2. Who does Ben work for?  When we meet him, he says he works for the Mafia.  Then later, we find out that his office is withing the offices of a toy company.  It is also explained that the toy company is a front (you know, the “mechanical dog skeleton art” in the lobby would have tipped me off that this was no ordinary toy company).  But Stephen Tobolowsky really does design toys.  So apparently there is some actual toy design going on at the toy company.  So, is the toy company a Mafia front?  And if they’re really making toys, how is it a front?  Or, is the toy company simply Ben’s business (he describes the Mafia as his “day job”), the thing he does while he’s planning to take over the world?

DOES CRIMEPAY?  I could tell you, but then I’d have to kill you.
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Raising Arizona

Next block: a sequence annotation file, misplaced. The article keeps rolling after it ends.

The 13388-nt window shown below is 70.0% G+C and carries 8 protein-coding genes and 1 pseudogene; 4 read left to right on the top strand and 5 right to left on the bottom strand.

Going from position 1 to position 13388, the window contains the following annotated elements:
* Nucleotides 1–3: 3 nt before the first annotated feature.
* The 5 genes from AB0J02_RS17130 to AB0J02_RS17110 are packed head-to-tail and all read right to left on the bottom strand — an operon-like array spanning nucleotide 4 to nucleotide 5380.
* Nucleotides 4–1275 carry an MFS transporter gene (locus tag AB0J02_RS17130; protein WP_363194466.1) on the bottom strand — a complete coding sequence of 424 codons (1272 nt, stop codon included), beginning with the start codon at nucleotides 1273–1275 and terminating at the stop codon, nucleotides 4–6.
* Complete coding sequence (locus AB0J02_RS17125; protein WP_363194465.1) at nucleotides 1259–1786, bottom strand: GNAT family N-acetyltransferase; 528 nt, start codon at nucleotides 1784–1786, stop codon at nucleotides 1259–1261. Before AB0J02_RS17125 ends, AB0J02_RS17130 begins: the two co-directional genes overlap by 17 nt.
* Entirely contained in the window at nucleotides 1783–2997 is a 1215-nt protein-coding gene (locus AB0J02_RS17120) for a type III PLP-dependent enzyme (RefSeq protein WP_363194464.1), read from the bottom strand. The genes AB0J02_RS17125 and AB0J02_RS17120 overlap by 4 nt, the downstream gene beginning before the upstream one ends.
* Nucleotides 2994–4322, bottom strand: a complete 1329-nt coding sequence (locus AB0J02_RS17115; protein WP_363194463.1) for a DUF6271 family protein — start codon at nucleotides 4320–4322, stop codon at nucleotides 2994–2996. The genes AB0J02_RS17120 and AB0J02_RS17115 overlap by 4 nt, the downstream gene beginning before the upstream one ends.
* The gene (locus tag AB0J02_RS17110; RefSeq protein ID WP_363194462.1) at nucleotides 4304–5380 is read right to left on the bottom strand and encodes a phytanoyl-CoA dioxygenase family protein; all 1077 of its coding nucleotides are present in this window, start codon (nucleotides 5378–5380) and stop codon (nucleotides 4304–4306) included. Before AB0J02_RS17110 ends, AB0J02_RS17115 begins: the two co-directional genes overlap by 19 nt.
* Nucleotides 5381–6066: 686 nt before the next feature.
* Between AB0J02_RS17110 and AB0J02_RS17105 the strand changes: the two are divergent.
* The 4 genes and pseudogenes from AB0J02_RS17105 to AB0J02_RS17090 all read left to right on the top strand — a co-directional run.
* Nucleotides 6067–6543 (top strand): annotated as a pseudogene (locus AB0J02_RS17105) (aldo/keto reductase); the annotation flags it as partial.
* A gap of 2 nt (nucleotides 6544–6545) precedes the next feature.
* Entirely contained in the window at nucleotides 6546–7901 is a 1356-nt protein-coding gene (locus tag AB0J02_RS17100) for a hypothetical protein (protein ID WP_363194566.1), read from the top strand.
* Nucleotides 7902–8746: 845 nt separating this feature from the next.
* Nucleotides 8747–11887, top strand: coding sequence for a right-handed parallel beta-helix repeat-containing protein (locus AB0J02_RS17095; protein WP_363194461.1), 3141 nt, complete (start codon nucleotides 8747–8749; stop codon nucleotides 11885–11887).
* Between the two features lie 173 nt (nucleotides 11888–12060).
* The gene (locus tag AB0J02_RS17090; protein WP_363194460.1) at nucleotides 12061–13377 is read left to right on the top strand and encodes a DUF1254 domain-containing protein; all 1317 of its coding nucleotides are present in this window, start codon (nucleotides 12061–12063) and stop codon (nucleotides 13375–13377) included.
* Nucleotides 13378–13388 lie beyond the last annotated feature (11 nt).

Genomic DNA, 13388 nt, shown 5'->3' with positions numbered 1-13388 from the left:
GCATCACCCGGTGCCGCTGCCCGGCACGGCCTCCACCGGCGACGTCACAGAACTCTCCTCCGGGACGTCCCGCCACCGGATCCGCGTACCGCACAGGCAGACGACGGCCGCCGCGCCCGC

It just occurred to me, twenty years too late, that this is a heist picture.

It has always baffled me in terms of its structure, always remaining a little bit outside of the Coens repetoire, unclassifiable, even though it’s always been one of my top three Coen films. It’s clearly a comedy, sure, but what is it structurally? It’s not a domestic comedy, although it contains elements of that, and it’s not a noir, although it contains elements of that too.

No, it’s a heist picture. The baby is the Maltese Falcon, the thing everyone’s after, the thing that will change the lives of everyone who touches it, the “stuff that dreams are made of.”

It’s got all the elements of a classic heist picture: corrupt cops, three-time losers, escaped convicts, desperate criminals, crosses, double-crosses, snitches, betrayers, hotheads, even a shotgun-wielding maniac.